Scottsdale, like most areas across the United States, is plagued by an addiction epidemic, with some addicts turning to cocaine. Cocaine is a dangerous stimulant that saw its heyday of use in the 1980s. Though the popularity of this drug has decreased over the past few decades, cocaine remains one of the most dangerous and potently addictive drugs in the world. If you are addicted to cocaine, it's not your fault. Addiction is a powerful disease that requires treatment.
Cocaine Addiction: The Basics
Cocaine comes in two forms, both with powerful stimulant effects. Powder cocaine is the more expensive and potent version. Because of the high cost of the drug and its intensely stimulating effects, powder cocaine is more popular among the middle and upper classes. In the 1980s, cocaine was commonly used by white collar professionals to propel and increase productivity and energy. Though its popularity has waned somewhat, this stimulant still remains a popular “performance-enhancing drug,” in spite of research suggesting that cocaine actually causes performance to deteriorate.
Another form of cocaine, crack-cocaine, is a free-base form of cocaine that can be smoked. Crack wreaked havoc on the inner cities in the 1980s and 1990s, tearing families apart and destroying countless lives. Because of the drug's low costs compared to cocaine, users can quickly gain access to more of the drug, thereby increasing their odds of developing a serious and life-threatening cocaine addiction.
Both forms of cocaine remain popular among teens and young adults. Between four and seven percent of adolescents admit to using cocaine at least once, and at any given time, between three and five percent of the young adult population struggles with a cocaine addiction.
How Cocaine Affects the Body
Cocaine is a central nervous stimulant, which means it speeds up activity in your brain and spinal cord. The effect is faster reactions, more energy, hyperactivity, and even mania. At first, cocaine can make you feel invincible, highly productive, and euphoric. As you develop a tolerance, though, the stimulating effects wane. Over time, cocaine use depletes your energy and motivation, making you dependent on cocaine to keep going.
Using cocaine for an extended period of time almost inevitably leads to addiction. You also face a number of serious health risks, though the specific ways in which cocaine affects you are partially dependent on your use, age, overall health, and other factors. Common long-term effects of cocaine addiction include:
- Brain damage and mental illness
- Paradoxical effects whereby, instead, of giving you energy, cocaine makes you sluggish and
- Sudden death
- Organ failure
- Cardiovascular health problems
- Relationship problems
- Incarceration, lawsuits, and other legal problems
- Financial difficulties
- Unexplained aches and pains
Symptoms of Cocaine Addiction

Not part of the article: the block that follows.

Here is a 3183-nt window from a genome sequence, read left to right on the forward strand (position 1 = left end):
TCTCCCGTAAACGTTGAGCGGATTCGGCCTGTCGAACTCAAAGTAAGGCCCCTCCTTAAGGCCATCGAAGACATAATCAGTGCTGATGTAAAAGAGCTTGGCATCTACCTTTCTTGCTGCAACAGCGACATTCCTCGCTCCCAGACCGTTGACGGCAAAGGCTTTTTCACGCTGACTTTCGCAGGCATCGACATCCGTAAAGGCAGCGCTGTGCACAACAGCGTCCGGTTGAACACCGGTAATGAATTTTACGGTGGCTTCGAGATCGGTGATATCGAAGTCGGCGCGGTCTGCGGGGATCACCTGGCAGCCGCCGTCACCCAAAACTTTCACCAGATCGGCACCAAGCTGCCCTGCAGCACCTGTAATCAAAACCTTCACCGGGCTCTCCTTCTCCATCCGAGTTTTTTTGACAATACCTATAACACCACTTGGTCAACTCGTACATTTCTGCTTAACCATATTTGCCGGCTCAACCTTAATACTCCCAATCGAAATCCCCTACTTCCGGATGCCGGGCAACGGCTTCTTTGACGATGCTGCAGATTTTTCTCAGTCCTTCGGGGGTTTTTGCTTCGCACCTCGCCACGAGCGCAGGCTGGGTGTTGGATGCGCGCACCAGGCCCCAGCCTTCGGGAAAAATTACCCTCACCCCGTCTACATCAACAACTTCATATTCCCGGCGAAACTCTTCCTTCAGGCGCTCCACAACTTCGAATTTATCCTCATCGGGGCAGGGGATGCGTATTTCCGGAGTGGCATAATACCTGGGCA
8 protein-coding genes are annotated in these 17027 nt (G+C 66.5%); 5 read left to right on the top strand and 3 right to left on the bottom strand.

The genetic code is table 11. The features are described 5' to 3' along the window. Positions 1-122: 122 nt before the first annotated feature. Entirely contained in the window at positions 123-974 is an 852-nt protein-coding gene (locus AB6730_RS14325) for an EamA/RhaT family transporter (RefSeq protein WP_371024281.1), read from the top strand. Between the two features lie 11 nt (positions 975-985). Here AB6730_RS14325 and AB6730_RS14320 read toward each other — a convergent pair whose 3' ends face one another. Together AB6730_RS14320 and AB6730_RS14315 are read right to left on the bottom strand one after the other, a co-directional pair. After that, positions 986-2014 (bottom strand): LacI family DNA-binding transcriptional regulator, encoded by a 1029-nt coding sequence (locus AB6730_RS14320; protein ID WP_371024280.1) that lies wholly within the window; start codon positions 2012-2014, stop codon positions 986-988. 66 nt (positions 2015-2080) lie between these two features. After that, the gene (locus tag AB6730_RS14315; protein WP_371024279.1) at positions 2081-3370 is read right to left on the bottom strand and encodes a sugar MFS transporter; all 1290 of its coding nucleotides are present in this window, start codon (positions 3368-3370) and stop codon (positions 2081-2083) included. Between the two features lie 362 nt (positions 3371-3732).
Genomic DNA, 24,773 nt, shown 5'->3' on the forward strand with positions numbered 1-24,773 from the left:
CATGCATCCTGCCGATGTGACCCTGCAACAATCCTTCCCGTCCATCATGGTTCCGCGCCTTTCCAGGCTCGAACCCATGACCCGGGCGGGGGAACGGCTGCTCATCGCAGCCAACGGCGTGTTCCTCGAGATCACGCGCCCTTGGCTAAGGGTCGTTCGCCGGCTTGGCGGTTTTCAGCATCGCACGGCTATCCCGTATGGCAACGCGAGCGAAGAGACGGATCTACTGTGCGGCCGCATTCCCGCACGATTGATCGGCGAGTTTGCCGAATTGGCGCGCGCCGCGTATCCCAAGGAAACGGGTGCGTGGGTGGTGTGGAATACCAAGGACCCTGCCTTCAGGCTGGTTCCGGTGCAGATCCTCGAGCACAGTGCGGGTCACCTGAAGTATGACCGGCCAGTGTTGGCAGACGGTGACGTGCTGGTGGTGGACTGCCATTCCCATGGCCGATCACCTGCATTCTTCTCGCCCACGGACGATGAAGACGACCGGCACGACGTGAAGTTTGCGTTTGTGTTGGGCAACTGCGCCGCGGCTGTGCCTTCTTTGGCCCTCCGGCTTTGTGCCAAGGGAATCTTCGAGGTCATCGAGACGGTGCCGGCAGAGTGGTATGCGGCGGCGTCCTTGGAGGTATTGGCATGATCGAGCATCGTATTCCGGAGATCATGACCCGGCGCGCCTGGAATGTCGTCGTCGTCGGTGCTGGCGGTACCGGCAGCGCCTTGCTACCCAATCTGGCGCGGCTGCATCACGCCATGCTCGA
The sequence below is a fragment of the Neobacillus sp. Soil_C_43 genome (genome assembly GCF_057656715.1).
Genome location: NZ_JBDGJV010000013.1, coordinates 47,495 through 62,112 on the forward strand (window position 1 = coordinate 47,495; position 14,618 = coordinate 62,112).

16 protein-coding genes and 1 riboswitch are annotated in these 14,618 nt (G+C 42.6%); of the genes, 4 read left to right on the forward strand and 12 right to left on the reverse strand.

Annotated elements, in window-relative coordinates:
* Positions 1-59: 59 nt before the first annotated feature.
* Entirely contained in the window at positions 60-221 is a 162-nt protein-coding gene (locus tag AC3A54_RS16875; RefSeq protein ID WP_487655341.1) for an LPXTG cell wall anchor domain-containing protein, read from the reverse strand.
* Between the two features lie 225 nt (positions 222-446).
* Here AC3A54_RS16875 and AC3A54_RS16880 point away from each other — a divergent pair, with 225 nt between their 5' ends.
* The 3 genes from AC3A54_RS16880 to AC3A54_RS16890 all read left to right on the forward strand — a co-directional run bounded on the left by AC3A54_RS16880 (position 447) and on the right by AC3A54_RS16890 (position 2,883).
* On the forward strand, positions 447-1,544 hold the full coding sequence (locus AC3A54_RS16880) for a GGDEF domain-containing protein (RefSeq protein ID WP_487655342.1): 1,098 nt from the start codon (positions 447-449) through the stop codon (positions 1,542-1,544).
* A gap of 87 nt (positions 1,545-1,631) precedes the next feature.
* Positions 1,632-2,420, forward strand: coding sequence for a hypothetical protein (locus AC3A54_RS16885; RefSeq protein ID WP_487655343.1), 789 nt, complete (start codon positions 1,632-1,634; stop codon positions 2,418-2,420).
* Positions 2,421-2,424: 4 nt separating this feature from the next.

Cocaine addiction isn't a fluke, a moral failing, or a choice. When you use cocaine for extended periods, it changes the behavior of your brain and body. This leads to tolerance and, eventually, dependence. Dependence causes your body to panic when you attempt to quit using, giving rise to intensely painful physical and psychological symptoms. This withdrawal is a hallmark of addiction, but other common symptoms of cocaine addiction include:
- Consistently needing more cocaine to get the same results you once got with a lower dose.
- Legal, health, financial, or relationship problems due to cocaine use.
- Lying to yourself or to others about your drug use.
- Structuring your day around getting high.
- Needing cocaine to feel “normal.”
- Being unable to concentrate without cocaine.
- Depression, anxiety, and mood swings when you can't use cocaine.
- Doing things you regret while under the influence of cocaine.
- Hearing from loved ones that you should seek help for your cocaine use.
- Feeling hopeless or out of control.
Treatment for Cocaine Addiction
Rehab is the gold standard in cocaine addiction treatment because it offers comprehensive, round-the-clock care in a safe and sober living environment. If you're unsure about your ability to get clean, then, rehab is your best option. You'll have access to the following services in rehab, but can also opt to pursue these services on your own if you're not yet ready to try inpatient treatment:
- Support groups such as Narcotics Anonymous. These popular 12-step programs are highly effective at getting participants sober. By working the steps, you'll steadily regain control over your life, get the peer support you need, and eventually be confident in your ability to remain sober.
- Therapy with a trained addiction counselor. Through therapy, you'll explore the origins of your addiction, assess why you continue using, and develop strategies for resisting temptation to continue using. If you have an underlying mental health condition, your therapist will also help you develop strategies for coping with it.
- Medical care under the supervision of a physician who specializes in addiction medicine. Your doctor will ensure you are safe during the detox process, and may even prescribe medications to reduce the symptoms and severity of detox. If you have an underlying mental or physical health problem, your doctor can prescribe medications to treat these conditions as well.